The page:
First off, it was an excellent workshop — small, informal, very comfortable, and the speakers had clearly been chosen as pieces of a puzzle that fit together. For the morning session there were three speakers, all speaking on the subject of Bisphenol-A toxicity. One of them was Dr. Geoffrey Kabat, Senior Epidemiologist at Albert Einstein College of Medicine. The title of his talk was, “How Our Society Manufactures Hazards.”

One of the main points he made is the innate bias we, as humans, have towards the idea of wanting to, “tell a better story.” This manifests itself in the science world in the form of preferring positive results over null results. It’s a huge problem. If you think chocolate chips cause cancer you can probably get a grant to investigate this (you’re looking for a clear pattern — a “positive” result). But if you think they don’t, nobody is going to fund you to investigate it (you’d be looking for a null result). The task of proving which carcinogens cause which cancers is presumably finite. The job of demonstrating what things in the universe do not cause cancer is infinite.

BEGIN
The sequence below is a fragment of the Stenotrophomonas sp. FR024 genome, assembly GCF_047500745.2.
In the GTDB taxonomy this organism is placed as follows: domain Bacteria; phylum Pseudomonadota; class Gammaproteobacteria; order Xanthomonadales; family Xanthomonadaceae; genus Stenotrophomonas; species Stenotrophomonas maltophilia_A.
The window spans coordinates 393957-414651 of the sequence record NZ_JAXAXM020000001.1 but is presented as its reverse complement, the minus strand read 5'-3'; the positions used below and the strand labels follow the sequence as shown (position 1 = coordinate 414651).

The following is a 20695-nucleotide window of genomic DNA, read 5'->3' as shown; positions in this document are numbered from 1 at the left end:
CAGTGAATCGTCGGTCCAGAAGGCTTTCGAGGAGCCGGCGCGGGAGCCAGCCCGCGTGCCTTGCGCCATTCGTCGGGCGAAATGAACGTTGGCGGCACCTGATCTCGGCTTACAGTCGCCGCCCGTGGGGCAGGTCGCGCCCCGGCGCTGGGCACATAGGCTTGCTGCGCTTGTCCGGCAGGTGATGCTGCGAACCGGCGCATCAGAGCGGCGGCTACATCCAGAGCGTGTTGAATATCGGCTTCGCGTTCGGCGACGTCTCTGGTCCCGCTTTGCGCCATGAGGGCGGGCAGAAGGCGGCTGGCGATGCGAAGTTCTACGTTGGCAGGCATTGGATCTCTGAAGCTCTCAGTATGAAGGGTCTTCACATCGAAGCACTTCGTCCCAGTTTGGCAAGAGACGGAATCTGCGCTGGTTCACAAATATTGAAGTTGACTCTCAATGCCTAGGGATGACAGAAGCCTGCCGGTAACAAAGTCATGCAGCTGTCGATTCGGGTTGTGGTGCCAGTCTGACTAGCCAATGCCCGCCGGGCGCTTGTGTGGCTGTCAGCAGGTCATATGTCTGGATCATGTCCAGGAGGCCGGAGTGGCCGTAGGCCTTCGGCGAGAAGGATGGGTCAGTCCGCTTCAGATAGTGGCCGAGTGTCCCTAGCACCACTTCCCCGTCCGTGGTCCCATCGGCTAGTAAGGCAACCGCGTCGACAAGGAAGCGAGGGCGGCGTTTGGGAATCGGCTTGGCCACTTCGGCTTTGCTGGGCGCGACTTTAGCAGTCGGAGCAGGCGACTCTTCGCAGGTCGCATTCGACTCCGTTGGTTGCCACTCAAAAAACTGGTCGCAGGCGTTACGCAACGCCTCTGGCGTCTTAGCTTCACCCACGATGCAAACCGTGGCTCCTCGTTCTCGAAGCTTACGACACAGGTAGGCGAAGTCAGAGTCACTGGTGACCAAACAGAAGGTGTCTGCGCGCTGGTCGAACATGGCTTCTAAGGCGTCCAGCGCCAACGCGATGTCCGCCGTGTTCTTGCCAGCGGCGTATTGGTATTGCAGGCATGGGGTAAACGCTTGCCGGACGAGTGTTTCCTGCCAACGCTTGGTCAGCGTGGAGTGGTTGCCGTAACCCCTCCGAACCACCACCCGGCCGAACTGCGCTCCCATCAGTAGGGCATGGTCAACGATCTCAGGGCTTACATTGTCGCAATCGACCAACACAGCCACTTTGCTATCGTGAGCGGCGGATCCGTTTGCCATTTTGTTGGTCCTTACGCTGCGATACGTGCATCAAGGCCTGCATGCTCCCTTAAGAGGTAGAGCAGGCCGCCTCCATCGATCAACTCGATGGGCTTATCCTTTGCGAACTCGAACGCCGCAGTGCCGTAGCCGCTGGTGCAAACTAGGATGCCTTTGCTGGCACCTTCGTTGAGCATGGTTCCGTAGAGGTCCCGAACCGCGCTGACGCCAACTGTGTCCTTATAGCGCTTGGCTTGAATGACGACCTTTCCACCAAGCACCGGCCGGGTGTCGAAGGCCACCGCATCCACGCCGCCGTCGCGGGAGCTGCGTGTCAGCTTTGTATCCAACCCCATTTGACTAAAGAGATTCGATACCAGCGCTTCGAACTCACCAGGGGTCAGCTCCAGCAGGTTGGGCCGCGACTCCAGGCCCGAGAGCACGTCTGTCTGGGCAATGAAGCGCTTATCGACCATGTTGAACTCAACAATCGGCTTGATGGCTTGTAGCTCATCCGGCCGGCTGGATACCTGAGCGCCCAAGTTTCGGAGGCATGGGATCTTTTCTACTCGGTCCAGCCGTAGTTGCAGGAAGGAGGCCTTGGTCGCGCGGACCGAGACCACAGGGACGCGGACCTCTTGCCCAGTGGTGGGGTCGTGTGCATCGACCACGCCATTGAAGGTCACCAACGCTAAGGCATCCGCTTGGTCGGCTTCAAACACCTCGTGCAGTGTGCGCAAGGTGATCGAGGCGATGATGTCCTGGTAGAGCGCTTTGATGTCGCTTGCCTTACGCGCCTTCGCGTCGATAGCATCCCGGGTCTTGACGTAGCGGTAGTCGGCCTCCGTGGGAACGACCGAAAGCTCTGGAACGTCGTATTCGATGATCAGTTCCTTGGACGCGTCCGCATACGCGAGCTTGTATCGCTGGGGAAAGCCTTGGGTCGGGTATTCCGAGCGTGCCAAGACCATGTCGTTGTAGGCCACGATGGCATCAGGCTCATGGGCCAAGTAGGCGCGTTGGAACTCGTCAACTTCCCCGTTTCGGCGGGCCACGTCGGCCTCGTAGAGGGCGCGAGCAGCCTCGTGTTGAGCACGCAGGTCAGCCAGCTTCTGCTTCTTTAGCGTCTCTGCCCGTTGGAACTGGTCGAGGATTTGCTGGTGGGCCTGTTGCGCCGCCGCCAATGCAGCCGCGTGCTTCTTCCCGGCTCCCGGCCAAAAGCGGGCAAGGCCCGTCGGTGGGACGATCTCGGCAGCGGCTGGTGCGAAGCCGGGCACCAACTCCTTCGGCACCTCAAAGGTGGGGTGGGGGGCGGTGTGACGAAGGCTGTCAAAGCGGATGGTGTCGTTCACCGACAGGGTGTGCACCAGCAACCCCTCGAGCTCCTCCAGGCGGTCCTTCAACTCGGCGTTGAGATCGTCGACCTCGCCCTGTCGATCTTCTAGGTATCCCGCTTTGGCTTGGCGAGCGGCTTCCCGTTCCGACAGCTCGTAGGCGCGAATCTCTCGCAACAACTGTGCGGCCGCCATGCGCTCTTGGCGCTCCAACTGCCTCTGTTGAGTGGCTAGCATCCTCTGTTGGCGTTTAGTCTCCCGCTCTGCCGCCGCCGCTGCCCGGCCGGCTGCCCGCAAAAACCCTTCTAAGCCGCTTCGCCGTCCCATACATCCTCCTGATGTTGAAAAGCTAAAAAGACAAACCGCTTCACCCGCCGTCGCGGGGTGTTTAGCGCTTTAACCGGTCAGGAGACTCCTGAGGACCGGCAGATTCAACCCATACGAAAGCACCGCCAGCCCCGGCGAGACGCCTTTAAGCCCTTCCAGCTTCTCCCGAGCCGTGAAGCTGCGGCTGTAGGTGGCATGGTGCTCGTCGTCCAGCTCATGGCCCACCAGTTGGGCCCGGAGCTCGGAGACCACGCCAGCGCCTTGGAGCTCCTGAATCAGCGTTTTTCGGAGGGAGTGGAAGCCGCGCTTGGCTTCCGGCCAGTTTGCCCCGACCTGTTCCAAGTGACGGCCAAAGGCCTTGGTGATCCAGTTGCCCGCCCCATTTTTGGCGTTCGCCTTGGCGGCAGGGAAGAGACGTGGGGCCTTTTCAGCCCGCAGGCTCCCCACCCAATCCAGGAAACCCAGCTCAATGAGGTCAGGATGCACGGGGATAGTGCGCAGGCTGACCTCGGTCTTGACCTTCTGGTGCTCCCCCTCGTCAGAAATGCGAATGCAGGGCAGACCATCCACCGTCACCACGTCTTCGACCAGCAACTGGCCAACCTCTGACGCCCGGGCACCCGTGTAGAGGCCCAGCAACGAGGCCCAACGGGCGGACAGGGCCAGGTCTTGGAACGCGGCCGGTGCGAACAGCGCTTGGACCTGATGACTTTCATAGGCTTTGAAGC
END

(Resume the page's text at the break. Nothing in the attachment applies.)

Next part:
More importantly, if you give a talk at a scientific meeting about a positive result, on average, people will find it more interesting and compelling than a null result. The object of science is to look for patterns in nature — not non-patterns.